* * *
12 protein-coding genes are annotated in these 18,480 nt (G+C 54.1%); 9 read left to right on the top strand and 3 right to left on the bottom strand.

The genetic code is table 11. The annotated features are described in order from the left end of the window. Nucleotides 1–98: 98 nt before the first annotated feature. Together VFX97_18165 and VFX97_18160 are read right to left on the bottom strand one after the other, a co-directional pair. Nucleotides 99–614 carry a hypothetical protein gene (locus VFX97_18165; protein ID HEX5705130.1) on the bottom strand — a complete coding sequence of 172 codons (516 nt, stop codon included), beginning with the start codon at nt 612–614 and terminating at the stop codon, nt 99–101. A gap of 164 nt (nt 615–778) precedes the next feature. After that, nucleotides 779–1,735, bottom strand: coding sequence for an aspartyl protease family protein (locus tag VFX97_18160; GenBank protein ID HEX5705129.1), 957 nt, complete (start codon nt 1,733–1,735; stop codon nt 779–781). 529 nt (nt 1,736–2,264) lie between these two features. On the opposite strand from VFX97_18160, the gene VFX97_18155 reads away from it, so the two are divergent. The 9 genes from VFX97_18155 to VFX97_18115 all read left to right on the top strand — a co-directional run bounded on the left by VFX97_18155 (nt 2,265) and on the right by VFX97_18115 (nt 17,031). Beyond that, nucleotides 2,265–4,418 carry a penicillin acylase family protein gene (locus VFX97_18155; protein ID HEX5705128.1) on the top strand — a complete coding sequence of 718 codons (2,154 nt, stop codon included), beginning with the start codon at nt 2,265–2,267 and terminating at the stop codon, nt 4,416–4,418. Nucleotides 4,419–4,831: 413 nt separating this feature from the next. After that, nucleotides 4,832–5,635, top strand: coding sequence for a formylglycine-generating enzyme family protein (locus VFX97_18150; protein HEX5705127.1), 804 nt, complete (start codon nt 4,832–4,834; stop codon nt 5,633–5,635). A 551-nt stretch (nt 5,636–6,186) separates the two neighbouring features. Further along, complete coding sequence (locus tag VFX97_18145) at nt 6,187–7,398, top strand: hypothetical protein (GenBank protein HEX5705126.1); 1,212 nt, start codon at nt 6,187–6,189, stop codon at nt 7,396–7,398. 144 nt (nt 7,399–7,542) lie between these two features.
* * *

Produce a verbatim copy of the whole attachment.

12 protein-coding genes are annotated in these 18,480 nt (G+C 54.1%); 9 read left to right on the top strand and 3 right to left on the bottom strand.

The genetic code is table 11. The annotated features are described in order from the left end of the window. Nucleotides 1–98: 98 nt before the first annotated feature. Together VFX97_18165 and VFX97_18160 are read right to left on the bottom strand one after the other, a co-directional pair. Nucleotides 99–614 carry a hypothetical protein gene (locus VFX97_18165; protein ID HEX5705130.1) on the bottom strand — a complete coding sequence of 172 codons (516 nt, stop codon included), beginning with the start codon at nt 612–614 and terminating at the stop codon, nt 99–101. A gap of 164 nt (nt 615–778) precedes the next feature. After that, nucleotides 779–1,735, bottom strand: coding sequence for an aspartyl protease family protein (locus tag VFX97_18160; GenBank protein ID HEX5705129.1), 957 nt, complete (start codon nt 1,733–1,735; stop codon nt 779–781). 529 nt (nt 1,736–2,264) lie between these two features. On the opposite strand from VFX97_18160, the gene VFX97_18155 reads away from it, so the two are divergent. The 9 genes from VFX97_18155 to VFX97_18115 all read left to right on the top strand — a co-directional run bounded on the left by VFX97_18155 (nt 2,265) and on the right by VFX97_18115 (nt 17,031). Beyond that, nucleotides 2,265–4,418 carry a penicillin acylase family protein gene (locus VFX97_18155; protein ID HEX5705128.1) on the top strand — a complete coding sequence of 718 codons (2,154 nt, stop codon included), beginning with the start codon at nt 2,265–2,267 and terminating at the stop codon, nt 4,416–4,418. Nucleotides 4,419–4,831: 413 nt separating this feature from the next. After that, nucleotides 4,832–5,635, top strand: coding sequence for a formylglycine-generating enzyme family protein (locus VFX97_18150; protein HEX5705127.1), 804 nt, complete (start codon nt 4,832–4,834; stop codon nt 5,633–5,635). A 551-nt stretch (nt 5,636–6,186) separates the two neighbouring features. Further along, complete coding sequence (locus tag VFX97_18145) at nt 6,187–7,398, top strand: hypothetical protein (GenBank protein HEX5705126.1); 1,212 nt, start codon at nt 6,187–6,189, stop codon at nt 7,396–7,398. 144 nt (nt 7,399–7,542) lie between these two features.